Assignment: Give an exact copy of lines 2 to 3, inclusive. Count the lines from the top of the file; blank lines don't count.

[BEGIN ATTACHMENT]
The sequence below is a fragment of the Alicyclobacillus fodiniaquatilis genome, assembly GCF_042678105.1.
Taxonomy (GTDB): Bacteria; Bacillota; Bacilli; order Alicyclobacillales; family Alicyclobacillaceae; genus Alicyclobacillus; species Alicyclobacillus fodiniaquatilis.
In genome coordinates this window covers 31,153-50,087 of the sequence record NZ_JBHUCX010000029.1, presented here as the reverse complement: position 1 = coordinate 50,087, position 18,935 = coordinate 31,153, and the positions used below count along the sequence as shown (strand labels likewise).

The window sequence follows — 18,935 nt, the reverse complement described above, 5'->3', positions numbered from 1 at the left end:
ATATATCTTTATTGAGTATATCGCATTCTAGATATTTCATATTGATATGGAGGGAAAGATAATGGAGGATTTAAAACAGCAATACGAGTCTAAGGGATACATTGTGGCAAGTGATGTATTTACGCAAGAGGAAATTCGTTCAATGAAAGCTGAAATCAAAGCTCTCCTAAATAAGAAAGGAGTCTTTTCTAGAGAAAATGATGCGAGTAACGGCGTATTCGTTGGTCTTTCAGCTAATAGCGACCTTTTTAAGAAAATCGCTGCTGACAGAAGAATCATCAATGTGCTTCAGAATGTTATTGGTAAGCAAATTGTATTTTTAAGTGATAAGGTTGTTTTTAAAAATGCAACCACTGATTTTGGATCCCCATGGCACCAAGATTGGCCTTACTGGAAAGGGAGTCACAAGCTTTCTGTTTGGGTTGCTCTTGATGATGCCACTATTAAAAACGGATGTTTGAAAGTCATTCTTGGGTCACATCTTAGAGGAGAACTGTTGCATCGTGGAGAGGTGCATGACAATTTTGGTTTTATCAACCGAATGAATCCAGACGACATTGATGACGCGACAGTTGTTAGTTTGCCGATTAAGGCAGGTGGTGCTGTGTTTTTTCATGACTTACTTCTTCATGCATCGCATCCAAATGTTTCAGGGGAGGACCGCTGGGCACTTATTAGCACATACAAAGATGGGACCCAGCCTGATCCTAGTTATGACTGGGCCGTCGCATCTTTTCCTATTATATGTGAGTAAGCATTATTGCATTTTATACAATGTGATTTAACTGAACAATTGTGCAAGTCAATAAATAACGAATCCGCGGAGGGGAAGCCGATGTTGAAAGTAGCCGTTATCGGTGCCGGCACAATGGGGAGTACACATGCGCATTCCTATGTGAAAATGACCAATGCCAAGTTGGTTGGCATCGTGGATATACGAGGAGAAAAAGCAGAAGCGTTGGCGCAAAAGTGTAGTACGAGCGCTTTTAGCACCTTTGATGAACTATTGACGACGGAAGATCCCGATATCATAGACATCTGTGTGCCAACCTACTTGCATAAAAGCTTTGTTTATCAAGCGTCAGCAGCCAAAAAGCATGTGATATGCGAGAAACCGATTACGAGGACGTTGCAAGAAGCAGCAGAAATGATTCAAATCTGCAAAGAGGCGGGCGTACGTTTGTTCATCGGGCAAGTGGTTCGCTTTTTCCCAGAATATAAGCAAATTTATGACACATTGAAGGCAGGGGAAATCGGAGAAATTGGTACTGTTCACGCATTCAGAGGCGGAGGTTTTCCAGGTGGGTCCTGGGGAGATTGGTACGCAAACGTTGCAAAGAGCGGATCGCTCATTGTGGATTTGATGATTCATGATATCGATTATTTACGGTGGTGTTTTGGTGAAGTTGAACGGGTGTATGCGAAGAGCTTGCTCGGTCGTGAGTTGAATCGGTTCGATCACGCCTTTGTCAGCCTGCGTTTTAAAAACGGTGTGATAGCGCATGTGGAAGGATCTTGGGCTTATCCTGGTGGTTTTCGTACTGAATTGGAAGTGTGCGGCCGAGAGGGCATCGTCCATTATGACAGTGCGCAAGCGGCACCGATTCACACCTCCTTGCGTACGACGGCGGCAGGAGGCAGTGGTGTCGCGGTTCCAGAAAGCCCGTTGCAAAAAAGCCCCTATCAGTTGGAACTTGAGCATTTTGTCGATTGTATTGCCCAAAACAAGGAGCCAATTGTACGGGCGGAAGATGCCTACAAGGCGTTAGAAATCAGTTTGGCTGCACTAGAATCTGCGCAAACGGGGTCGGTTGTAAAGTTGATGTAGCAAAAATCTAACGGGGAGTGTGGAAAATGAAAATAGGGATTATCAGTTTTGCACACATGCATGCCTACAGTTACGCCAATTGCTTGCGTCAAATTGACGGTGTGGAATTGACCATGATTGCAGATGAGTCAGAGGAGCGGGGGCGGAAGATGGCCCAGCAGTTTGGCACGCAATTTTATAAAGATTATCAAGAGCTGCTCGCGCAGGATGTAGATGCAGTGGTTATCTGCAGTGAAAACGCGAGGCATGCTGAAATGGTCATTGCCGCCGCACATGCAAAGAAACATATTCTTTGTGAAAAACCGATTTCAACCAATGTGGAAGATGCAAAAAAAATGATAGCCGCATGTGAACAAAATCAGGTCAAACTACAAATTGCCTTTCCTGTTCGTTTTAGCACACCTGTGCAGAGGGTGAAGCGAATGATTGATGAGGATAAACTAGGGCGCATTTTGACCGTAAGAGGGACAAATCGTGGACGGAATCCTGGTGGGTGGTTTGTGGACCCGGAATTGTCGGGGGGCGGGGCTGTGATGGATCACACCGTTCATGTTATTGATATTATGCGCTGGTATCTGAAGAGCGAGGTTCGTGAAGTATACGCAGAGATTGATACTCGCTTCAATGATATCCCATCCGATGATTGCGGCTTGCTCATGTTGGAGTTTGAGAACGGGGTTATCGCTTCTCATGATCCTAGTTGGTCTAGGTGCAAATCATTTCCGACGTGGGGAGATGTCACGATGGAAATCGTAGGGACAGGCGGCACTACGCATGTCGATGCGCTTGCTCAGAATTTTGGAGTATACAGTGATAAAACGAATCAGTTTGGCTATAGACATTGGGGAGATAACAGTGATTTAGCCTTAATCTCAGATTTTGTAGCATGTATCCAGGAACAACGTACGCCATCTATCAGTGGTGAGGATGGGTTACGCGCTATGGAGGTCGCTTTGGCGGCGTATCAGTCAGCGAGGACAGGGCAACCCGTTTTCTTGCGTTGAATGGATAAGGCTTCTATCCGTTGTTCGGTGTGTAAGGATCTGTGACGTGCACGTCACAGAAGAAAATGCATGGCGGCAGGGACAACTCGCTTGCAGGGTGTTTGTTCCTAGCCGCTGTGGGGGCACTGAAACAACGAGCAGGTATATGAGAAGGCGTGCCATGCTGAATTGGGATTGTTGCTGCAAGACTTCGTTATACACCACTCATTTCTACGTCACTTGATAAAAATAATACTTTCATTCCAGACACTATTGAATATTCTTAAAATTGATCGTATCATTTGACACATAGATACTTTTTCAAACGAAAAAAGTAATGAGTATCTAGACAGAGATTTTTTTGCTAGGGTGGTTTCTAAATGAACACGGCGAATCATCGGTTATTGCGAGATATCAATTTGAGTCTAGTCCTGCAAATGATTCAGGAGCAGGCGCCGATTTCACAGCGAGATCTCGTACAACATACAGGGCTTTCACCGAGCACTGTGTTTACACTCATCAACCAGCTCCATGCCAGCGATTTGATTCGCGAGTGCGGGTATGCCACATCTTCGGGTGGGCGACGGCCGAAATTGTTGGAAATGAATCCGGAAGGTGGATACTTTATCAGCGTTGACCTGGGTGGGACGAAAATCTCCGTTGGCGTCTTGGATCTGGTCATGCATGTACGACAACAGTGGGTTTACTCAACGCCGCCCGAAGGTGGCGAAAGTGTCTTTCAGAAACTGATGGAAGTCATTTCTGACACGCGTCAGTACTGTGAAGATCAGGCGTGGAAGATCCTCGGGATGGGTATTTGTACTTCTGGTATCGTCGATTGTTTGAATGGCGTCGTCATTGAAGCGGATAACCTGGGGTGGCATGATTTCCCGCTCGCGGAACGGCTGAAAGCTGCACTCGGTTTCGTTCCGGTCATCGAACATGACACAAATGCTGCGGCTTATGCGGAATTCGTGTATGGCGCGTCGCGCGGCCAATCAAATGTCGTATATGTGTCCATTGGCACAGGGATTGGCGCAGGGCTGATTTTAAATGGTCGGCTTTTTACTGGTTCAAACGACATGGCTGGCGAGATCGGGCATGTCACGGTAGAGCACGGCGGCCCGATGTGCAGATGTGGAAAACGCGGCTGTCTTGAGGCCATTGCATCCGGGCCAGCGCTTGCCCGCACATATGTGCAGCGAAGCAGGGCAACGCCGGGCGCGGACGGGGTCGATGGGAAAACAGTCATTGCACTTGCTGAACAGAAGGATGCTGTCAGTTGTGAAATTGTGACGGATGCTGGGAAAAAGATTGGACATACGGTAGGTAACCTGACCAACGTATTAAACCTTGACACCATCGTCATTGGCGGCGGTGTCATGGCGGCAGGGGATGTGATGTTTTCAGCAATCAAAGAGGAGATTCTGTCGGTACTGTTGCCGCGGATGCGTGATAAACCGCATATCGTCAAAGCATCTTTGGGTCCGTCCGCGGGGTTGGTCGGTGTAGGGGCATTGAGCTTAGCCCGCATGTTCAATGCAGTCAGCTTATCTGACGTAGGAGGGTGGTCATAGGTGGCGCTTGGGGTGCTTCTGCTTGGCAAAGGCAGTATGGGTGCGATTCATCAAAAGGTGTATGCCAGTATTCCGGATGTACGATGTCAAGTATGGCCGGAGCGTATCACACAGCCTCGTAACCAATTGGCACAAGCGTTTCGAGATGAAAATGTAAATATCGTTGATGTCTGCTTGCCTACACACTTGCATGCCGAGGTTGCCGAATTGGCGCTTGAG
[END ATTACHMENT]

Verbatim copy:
Taxonomy (GTDB): Bacteria; Bacillota; Bacilli; order Alicyclobacillales; family Alicyclobacillaceae; genus Alicyclobacillus; species Alicyclobacillus fodiniaquatilis.
In genome coordinates this window covers 31,153-50,087 of the sequence record NZ_JBHUCX010000029.1, presented here as the reverse complement: position 1 = coordinate 50,087, position 18,935 = coordinate 31,153, and the positions used below count along the sequence as shown (strand labels likewise).